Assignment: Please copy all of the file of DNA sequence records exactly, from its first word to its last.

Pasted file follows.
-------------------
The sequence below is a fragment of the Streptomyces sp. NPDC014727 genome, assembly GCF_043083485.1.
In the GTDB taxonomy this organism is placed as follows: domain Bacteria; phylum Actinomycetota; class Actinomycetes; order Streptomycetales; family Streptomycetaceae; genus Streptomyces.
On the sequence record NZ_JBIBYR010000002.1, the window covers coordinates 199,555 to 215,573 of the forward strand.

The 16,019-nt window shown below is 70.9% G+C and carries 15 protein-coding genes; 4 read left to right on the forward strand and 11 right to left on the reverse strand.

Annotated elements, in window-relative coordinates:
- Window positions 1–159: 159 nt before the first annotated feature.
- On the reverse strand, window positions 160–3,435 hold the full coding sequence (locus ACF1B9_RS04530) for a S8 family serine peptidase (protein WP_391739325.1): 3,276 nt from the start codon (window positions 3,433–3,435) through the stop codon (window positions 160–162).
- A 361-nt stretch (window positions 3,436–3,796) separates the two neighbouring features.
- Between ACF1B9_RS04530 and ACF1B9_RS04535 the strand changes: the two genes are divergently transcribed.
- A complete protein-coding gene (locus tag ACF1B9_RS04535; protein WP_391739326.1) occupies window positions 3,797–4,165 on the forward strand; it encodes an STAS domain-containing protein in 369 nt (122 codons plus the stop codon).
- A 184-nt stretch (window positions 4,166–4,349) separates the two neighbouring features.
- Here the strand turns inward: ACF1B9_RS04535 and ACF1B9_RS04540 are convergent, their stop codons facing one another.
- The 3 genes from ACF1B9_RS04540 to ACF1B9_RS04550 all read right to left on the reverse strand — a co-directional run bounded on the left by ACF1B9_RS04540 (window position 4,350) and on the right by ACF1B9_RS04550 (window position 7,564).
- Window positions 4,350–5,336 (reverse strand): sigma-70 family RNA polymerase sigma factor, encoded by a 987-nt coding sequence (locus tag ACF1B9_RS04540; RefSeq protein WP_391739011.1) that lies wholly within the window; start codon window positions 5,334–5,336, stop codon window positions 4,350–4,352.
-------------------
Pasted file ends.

The sequence below is a fragment of the Streptomyces sp. NPDC014727 genome, assembly GCF_043083485.1.
In the GTDB taxonomy this organism is placed as follows: domain Bacteria; phylum Actinomycetota; class Actinomycetes; order Streptomycetales; family Streptomycetaceae; genus Streptomyces.
On the sequence record NZ_JBIBYR010000002.1, the window covers coordinates 199,555 to 215,573 of the forward strand.

The 16,019-nt window shown below is 70.9% G+C and carries 15 protein-coding genes; 4 read left to right on the forward strand and 11 right to left on the reverse strand.

Annotated elements, in window-relative coordinates:
- Window positions 1–159: 159 nt before the first annotated feature.
- On the reverse strand, window positions 160–3,435 hold the full coding sequence (locus ACF1B9_RS04530) for a S8 family serine peptidase (protein WP_391739325.1): 3,276 nt from the start codon (window positions 3,433–3,435) through the stop codon (window positions 160–162).
- A 361-nt stretch (window positions 3,436–3,796) separates the two neighbouring features.
- Between ACF1B9_RS04530 and ACF1B9_RS04535 the strand changes: the two genes are divergently transcribed.
- A complete protein-coding gene (locus tag ACF1B9_RS04535; protein WP_391739326.1) occupies window positions 3,797–4,165 on the forward strand; it encodes an STAS domain-containing protein in 369 nt (122 codons plus the stop codon).
- A 184-nt stretch (window positions 4,166–4,349) separates the two neighbouring features.
- Here the strand turns inward: ACF1B9_RS04535 and ACF1B9_RS04540 are convergent, their stop codons facing one another.
- The 3 genes from ACF1B9_RS04540 to ACF1B9_RS04550 all read right to left on the reverse strand — a co-directional run bounded on the left by ACF1B9_RS04540 (window position 4,350) and on the right by ACF1B9_RS04550 (window position 7,564).
- Window positions 4,350–5,336 (reverse strand): sigma-70 family RNA polymerase sigma factor, encoded by a 987-nt coding sequence (locus tag ACF1B9_RS04540; RefSeq protein WP_391739011.1) that lies wholly within the window; start codon window positions 5,334–5,336, stop codon window positions 4,350–4,352.